One social listening capability she’d recommend – and why:

All brands should conduct an organic conversation theme analysis. Understanding what people are saying about your brand without being directly prompted (ad, owned social post, etc.) lets you know whether brand initiatives are working. Are people talking about your brand? What are they saying? How do they feel about it? Do they care?

Additionally, a theme analysis often leads to the discovery of interesting pockets of consumer conversation your brand may be able to directly engage with – further strengthening the relationship with your audience.

Luz Bickert, Sr Manager, Social Media at Chili’s

chilisThe ‘go to’ story or elevator pitch to describe her work:

Yes! When telling people what I do and how I do it beyond posting superficially on social media, I lean on the Audience 3D exercise Chili’s did in partnership with NetBase in order to understand what our audience on social are particularly interested in. That way, the brand isn’t having a close-ended conversation but rather talking to our audience about what they want to talk about, and relating that to the brand.

Data intelligence career path:

When I first started my career on social, I had not even scrapped the surface with data intelligence. I was intimidated by it but later learned that social data is the best tool to drive a brand’s social strategy forward. Without it, the social approach is in vain.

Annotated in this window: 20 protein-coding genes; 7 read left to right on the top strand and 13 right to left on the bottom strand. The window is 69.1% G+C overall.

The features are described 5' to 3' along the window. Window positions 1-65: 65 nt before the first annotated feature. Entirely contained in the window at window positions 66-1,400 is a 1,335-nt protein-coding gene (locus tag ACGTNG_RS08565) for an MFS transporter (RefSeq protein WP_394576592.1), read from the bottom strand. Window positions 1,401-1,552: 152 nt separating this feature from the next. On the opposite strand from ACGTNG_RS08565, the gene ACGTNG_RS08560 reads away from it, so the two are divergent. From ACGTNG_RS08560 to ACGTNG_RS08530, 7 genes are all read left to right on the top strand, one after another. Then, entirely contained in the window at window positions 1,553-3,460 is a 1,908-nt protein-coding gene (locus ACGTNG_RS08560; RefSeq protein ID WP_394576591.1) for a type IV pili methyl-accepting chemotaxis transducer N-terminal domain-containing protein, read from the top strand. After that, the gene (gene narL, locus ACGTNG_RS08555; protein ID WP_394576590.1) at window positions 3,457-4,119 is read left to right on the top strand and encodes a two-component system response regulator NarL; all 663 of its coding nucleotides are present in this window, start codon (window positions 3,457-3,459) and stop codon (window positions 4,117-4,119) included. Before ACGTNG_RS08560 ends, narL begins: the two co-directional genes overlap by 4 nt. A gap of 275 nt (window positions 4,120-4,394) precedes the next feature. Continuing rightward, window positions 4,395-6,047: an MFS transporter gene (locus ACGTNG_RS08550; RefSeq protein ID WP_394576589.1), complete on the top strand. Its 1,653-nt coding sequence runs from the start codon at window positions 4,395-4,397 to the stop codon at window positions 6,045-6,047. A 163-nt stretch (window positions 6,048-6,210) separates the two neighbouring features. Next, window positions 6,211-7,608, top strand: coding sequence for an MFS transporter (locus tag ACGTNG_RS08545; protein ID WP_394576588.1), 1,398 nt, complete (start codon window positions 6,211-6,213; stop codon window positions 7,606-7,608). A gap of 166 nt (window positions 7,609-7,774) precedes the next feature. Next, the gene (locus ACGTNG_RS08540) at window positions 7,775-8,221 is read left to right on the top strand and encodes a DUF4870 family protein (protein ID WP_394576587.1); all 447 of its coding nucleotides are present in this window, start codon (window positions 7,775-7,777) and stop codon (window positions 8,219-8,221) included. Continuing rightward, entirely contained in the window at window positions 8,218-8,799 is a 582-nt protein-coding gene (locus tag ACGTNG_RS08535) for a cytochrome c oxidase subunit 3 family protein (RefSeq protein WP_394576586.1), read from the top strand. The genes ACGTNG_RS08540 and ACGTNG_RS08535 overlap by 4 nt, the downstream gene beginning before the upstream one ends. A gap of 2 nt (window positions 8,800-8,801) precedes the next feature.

One social listening capability she’d recommend – and why:

I recommend NetBase Enterprise in order to understand what is being said about your brand. We often have perceptions of our brand social conversation solely on what’s being posted on owned channels and this doesn’t even begin to tell the full brand story. To fully understand social listening on your brand, you must look outside and understand emerging topics and trends to guide your social approach.

And that’s all of them! Wonderful insight offered and we’re honored to serve as a trusted social and market intelligence tool for each. To learn more pro tips about social media analytics or ways to capture consumer and market intelligence, reach out for a demo!